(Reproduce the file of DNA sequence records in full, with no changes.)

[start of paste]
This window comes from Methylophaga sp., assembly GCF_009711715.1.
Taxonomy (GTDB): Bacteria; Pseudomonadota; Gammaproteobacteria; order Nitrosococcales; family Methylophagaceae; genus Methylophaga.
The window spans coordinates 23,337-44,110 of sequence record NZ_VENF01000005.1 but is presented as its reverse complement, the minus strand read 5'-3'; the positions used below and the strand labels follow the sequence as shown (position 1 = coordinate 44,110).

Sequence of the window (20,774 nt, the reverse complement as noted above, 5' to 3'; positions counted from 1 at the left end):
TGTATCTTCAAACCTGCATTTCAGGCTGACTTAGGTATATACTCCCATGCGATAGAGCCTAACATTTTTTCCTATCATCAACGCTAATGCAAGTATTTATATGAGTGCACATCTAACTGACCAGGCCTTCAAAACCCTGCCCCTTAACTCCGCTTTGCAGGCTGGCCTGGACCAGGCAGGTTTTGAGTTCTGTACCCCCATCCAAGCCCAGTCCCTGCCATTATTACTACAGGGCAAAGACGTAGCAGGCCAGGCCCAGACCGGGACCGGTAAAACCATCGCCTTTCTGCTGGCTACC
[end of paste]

This window comes from Methylophaga sp., assembly GCF_009711715.1.
Taxonomy (GTDB): Bacteria; Pseudomonadota; Gammaproteobacteria; order Nitrosococcales; family Methylophagaceae; genus Methylophaga.
The window spans coordinates 23,337-44,110 of sequence record NZ_VENF01000005.1 but is presented as its reverse complement, the minus strand read 5'-3'; the positions used below and the strand labels follow the sequence as shown (position 1 = coordinate 44,110).

Sequence of the window (20,774 nt, the reverse complement as noted above, 5' to 3'; positions counted from 1 at the left end):
TGTATCTTCAAACCTGCATTTCAGGCTGACTTAGGTATATACTCCCATGCGATAGAGCCTAACATTTTTTCCTATCATCAACGCTAATGCAAGTATTTATATGAGTGCACATCTAACTGACCAGGCCTTCAAAACCCTGCCCCTTAACTCCGCTTTGCAGGCTGGCCTGGACCAGGCAGGTTTTGAGTTCTGTACCCCCATCCAAGCCCAGTCCCTGCCATTATTACTACAGGGCAAAGACGTAGCAGGCCAGGCCCAGACCGGGACCGGTAAAACCATCGCCTTTCTGCTGGCTACC